Fleetwood Mac, O2 Arena – music review | Evening Standard

London Evening Standard
David Smyth
Wed 25th Sept 2013

The four ongoing members of Fleetwood Mac performed for the first time since 2009, with an epic set list drawn from the late Seventies. While Stevie Nicks still possessed a voice that bewitched, Lindsey Buckingham was a fiery leader, thumping his chest to celebrate every new solo accomplished

(Picture: Rex/Brian Rasic)

(Picture: Rex/Brian Rasic)

Though a rumoured reunion with the long-absent Christine McVie did not materialise last night, the four ongoing members of one of rock’s most turbulent bands looked like firm friends as Fleetwood Mac played in London for the first time since 2009.

It was all gushing introductions, a long hug for Lindsey Buckingham from Stevie Nicks, much hand-kissing and warm saluting. Given that most of their finest songs come from a period when their various couples were splintering painfully, time really is the great healer.

Most of an epic set list was drawn from that peerless period of the late Seventies when the Americans Nicks and Buckingham arrived to turn the bluesy Brits into superstars — The Chain, Tusk and Go Your Own Way all had energy to burn.

Nicks still possessed a voice that bewitched, especially on the acoustic Landslide. While even the engine room of Mick Fleetwood and John McVie had the occasional break, Buckingham was a fiery leader, thumping his chest to celebrate every new solo accomplished.

“There are quite a few chapters left in the book of Fleetwood Mac,” he claimed, airing one likeable new song and a long lost rarity. It’s been a fascinating read so far.

Also tonight and Friday, O2 Arena, SE10 (0844 824 4824,the02.co.uk)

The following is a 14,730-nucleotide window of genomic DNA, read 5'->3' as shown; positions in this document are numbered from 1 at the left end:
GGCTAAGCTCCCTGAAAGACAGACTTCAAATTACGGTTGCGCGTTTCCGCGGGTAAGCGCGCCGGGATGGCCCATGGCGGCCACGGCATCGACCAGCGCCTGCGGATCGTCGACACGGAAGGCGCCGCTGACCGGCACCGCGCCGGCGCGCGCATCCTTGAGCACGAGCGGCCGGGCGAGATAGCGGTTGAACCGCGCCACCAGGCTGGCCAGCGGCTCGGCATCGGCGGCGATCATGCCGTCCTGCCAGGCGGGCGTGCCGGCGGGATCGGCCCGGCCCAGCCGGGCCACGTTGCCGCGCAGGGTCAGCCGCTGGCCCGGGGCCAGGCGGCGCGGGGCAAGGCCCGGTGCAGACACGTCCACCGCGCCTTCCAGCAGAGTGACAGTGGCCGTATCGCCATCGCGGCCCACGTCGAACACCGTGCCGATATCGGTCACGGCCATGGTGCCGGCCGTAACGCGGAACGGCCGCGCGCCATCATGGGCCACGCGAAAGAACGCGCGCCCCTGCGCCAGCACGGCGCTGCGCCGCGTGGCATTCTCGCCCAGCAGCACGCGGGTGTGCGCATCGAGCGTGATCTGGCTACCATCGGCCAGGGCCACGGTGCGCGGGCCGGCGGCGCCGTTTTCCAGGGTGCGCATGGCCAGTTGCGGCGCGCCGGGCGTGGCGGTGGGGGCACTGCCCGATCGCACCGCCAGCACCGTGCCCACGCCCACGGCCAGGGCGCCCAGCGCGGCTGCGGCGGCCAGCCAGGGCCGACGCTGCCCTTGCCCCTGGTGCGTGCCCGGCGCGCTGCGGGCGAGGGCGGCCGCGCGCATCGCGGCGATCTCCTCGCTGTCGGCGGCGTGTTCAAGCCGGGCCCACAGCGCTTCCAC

Fleetwood Mac The O2 Arena, London | The Times

Will Hodgkinson
September 25 2013
Four Stars out of Five

 

Thirty-six years after Rumours became the soundtrack to the age of divorce, four of the five people that made it are reliving their personal dramas once more. With their soft rock masterpiece from 1977, Fleetwood Mac articulated the new rules of relationships, capturing the reality of affairs, tensions, betrayals and break-ups and selling over 40 million
copies in the process.

Simone Joyner/Getty Images

Simone Joyner/Getty Images

They also documented their own reality. Singer Stevie Nicks was splitting up from guitarist Lindsay Buckingham, songwriter Christine and bassist John McVie were getting divorced, drummer Mick Fleetwood was stuck in the middle, and they dealt with it all in the best way Seventies rock stars in Los Angeles could: by taking huge amounts of cocaine. Now all but Christine McVie have come back for more. Without the cocaine.

Buckingham said that Rumours “brought out the voyeur in everyone”. It also spoke to millions: the emotional truth of the music jumped out of the grooves. Judging by the hordes filling a packed O2 arena, it still does. Floaty scarves hung from Nicks’ microphone, but beyond that the stage was bare: fitting for a concert dedicated to an album defined by its simplicity. Continue reading